Autism Society

Autism society officers at a previous Get A Clue event.

East Carolina University’s Autism Society is opening up a Peer Group to give students with autism the opportunity to connect with each other and form a community, holding its first meeting tonight at 7 in the Main Campus Student Center, room 206.

Mary Hannah Wilson, a junior majoring in speech and hearing sciences, and president of the Autism Society at ECU, said the peer group will be an organization centered around creating a community for students with autism. The organization will be member-led, with its members choosing the agenda for each meeting.

“The goal (of the peer group) is to see where the members of the peer group want to take it, so for example what social events they want to do and what kind of things they want to work on personally,” Wilson said.

Wilson said the direction the group is to take will be a point of discussion at the organization’s first meeting. There have been thoughts of a mentor program between the members of the Autism Society and the Peer Group or volunteer events. There are also planned social events once a month between the Peer Group and the Autism Society.

The Autism Society at ECU is a club that tries to raise awareness for autism and host fundraisers. Students do not have to have autism in order to join the Autism Society, and students who join will participate in volunteer work and service projects in order to benefit those who are autistic, Wilson said.

Wilson said that the Peer Group will decide during the first assembly how frequently it will meet, but it is currently assumed that the group will meet either once a month or once every couple of weeks.

Wilson said she wanted to create the Autism Peer Group in order to make a group catered for people with autism at ECU. Wilson said she doesn’t know of any other organizations on campus that are meant specifically for those who are autistic. She said she hopes the Peer Group will allow students to share their experiences with other students who are autistic.

Christopher Maye, a junior majoring in computer science and the Peer Group’s organizer, said the Peer Group is a group which is made to empower students who are autistic.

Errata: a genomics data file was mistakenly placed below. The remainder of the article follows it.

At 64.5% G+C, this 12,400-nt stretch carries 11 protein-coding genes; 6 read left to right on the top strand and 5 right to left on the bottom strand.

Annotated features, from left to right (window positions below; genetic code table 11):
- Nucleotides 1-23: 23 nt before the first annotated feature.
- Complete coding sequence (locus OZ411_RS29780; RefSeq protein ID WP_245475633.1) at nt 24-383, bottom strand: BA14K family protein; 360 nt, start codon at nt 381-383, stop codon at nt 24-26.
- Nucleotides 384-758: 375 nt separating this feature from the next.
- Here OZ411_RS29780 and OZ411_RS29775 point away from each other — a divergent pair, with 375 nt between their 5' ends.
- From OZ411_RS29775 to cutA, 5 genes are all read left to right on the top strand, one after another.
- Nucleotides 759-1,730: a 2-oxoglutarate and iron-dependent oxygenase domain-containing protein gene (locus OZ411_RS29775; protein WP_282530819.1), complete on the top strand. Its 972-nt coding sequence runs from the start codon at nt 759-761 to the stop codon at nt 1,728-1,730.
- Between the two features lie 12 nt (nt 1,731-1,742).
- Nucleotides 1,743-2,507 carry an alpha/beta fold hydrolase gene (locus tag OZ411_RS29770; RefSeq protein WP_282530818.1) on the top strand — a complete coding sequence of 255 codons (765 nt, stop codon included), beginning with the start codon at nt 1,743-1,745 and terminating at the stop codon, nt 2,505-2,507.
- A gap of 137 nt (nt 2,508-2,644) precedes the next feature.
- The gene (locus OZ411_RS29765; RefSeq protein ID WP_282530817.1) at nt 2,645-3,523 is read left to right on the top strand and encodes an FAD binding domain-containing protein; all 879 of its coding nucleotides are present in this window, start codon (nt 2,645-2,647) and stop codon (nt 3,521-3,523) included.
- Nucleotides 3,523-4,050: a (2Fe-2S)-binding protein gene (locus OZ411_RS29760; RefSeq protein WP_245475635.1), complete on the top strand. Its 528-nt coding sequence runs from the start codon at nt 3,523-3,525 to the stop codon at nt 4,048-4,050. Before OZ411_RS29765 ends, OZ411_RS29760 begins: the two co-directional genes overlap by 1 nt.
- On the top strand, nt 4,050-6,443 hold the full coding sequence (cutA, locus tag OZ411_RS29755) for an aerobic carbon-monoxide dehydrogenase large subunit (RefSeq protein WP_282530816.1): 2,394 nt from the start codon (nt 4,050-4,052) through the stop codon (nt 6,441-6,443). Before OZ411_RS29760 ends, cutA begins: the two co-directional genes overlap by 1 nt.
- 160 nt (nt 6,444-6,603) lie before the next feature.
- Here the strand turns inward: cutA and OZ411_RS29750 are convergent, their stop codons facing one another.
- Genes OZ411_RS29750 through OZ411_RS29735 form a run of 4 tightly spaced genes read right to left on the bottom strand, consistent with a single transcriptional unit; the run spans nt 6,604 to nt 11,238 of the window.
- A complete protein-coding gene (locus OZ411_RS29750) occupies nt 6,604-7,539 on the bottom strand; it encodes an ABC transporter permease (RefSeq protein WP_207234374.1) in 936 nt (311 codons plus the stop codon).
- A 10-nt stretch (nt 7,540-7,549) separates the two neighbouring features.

Maye said the Peer Group is an extension of the Autism Society at ECU. Students do not have to be part of the Autism Society at ECU in order to join the Peer Group.

Maye said the Autism Peer Group will have a support group where students who are autistic can talk with other people who are autistic. He said that the members of the peer group will be able to understand each other's day-to-day issues.

Maye said he wants to head the peer group in order to bring together all students on campus who are autistic.

“That is why I’m doing this is because I feel like the school could benefit from having something like the Autism Peer Group. There isn’t something like this that I’m aware of,” Maye said.

Aurora Shafer, a freshman majoring in speech and hearing sciences, is a member of the Peer Group. She decided to join the Autism Peer Group after deciding that other organizations on campus did not cater specifically to those who are autistic.

Shafer said she looked at other organizations on and off-campus but decided the Peer Group was the best fit for her due to the fact that it is a group specifically for those who are autistic.

“I’m excited to have people I can relate to that I can talk about certain things with. It’s gonna be interesting to talk to somebody who understands what I go through every day,” Shafer said.

Shafer said she is looking forward to having students her age who she can talk to about her everyday experiences.

Shafer said that the Disability Services Office at ECU was a major reason for her coming to ECU. She said that the office was the most accommodating to her as a student who is autistic. She said that the disability office truly focused on what students with disabilities would need in order to succeed.

“(The Disability Services Office) is just centered on me and my experience and doing everything they could to help me, and I don’t feel like I got that at any other college,” Shafer said.

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